Since the legislature used two different terms, "release" in Section 18-100c and "transfer" in Section 18-100 (e), to describe these offender placements, we must infer that it intended two different results. Celentano v. Oaks Condominium Association, 265 Conn. 579, 609 (2003). The different results are that Section 18-100c allows "releases" to any community programs approved by the Commissioner while "transfers" under Section 18-100 (e) to other correctional facilities or halfway houses may only be allowed for participation in work release or education release programs.

Additionally, with respect to your second question, we have found nothing in the general statutes which prohibits you, under the appropriate circumstances and with the appropriate supervision, from transferring, pursuant to Section 18-100 (e), an offender serving a sentence greater than two years prior to completion of one-half of the prisoner's sentence for the purpose of participating in work release and education release programs.

Thus, reading sections 18-100c and 18-100 (e) together, prisoners who received a definite sentence of two years or less may be released to a halfway house, group home, mental health facility, any approved community or private residence for work release or education release or any other community correctional program approved by the Commissioner of Correction after serving not less that one half of their sentences. Other prisoners who received sentences of two years or less or sentences of more than two years may be transferred to such facilities prior to serving one half of their sentences only if they are approved to participate in a work release or education release program and only if their conduct warrants the Commissioner granting such privileges.2 Such transferred prisoners remain under the jurisdiction of the Commissioner.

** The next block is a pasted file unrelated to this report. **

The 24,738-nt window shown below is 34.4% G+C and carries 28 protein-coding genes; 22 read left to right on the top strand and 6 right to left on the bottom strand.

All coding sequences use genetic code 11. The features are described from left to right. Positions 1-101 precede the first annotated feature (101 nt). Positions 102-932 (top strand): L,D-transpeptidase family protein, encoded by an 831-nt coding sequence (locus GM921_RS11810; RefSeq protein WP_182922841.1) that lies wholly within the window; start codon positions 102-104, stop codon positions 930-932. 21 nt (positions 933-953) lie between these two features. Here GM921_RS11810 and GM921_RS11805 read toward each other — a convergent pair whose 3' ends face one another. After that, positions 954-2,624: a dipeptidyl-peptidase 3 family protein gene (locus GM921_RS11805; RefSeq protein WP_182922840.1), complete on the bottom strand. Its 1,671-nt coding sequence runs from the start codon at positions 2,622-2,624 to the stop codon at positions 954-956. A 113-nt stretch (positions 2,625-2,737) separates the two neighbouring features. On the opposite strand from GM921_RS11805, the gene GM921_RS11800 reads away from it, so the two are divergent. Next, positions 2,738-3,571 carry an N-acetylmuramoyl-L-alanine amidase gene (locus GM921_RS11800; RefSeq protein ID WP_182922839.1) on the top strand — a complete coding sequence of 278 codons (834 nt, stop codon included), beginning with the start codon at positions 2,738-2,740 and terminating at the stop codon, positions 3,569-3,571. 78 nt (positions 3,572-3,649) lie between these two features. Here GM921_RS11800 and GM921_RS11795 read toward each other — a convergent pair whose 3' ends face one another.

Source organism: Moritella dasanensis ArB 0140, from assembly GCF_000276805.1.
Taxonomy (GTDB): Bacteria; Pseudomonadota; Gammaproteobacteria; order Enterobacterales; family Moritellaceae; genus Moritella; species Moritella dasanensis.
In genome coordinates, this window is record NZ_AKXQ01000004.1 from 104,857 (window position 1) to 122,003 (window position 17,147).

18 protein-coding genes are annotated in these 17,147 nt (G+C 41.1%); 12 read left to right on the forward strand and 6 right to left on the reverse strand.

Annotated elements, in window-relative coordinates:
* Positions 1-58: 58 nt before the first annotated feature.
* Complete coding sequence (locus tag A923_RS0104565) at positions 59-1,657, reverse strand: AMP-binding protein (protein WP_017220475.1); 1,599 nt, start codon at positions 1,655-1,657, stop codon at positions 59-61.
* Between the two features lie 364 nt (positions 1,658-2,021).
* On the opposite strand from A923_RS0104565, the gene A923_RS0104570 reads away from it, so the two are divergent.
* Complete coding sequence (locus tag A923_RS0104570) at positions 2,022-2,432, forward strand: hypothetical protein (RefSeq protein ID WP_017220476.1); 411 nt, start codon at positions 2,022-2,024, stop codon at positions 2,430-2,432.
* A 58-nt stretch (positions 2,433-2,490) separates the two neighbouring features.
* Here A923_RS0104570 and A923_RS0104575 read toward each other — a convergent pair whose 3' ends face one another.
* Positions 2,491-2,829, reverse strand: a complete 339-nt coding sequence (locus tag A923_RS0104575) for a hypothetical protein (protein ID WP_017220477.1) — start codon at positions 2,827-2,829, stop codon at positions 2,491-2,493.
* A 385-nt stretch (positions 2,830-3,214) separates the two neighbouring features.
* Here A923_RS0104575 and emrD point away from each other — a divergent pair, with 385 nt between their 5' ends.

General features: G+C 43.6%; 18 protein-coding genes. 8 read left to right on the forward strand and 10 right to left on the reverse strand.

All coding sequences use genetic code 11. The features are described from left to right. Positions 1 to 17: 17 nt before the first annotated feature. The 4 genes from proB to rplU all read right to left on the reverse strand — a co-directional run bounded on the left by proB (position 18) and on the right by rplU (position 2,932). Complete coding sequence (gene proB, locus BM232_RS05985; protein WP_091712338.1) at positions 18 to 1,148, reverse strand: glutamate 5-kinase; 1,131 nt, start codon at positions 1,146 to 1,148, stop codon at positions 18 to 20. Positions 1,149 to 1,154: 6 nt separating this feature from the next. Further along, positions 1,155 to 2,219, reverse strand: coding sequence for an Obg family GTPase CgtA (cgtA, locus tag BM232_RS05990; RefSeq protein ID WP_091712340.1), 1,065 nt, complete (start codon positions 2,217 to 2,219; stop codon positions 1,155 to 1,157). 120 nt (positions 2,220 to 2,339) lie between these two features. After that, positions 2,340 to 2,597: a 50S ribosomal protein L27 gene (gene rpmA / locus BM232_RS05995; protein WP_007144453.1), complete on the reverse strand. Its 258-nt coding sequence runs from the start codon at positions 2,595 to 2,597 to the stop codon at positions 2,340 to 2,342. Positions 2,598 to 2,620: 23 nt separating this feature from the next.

It is important to note, however, that Conn. Gen. Stat. § 54-125a does not permit an offender sentenced to more than two years to be released on parole until one half of the sentence imposed has been completed. Conn. Gen. Stat. § 54-125a (a) provides, in part as follow:

A person convicted of one or more crimes who is incarcerated on or after October 1, 1990, who received a definite sentence or aggregate sentence of more than two years, and who has been confined under such sentence or sentences for not less than one-half of the aggregate sentence or one-half of the most recent sentence imposed by the court, whichever is greater, may be allowed to go at large on parole in the discretion of the panel of the Board of Pardons and Paroles for the institution in which the person is confined . . . .

For the foregoing reasons, it is our opinion that you do not have the authority to release offenders serving sentences of two years or less to halfway houses pursuant to Conn. Gen. Stat. § 18-100c prior to completion of one-half of their sentences. However, such offenders may be transferred to a halfway house under Section 18-100 (e) for work release or education release programs prior to completion of one-half of their sentences. In addition, we find no statutory prohibition barring you from transferring an offender serving a sentence greater than two years to a halfway house prior to serving one-half of the sentence imposed by the court for work release or education release programs. Finally, prisoners sentenced to more than two years may not be released on parole until one-half of the sentence imposed has been served.

Very truly yours,


RICHARD BLUMENTHAL
ATTORNEY GENERAL


1We note however that an offender serving a sentence greater than two years would not be eligible for parole release until he has served at least one half of the sentence imposed. See, Conn. Gen. Stat. § 54-125a.

2Conn. Gen. Stat. §18-100(d) states:

"The Commissioner of Correction shall establish regulations as he deems necessary for the administration of this section and section 18-101 and for the conduct of persons granted the privileges of this section; and he may suspend the privileges of any persons who violate such regulations or whose conduct he believes is unsuitable for the continuation of such privileges."

Very truly yours,


RICHARD BLUMENTHAL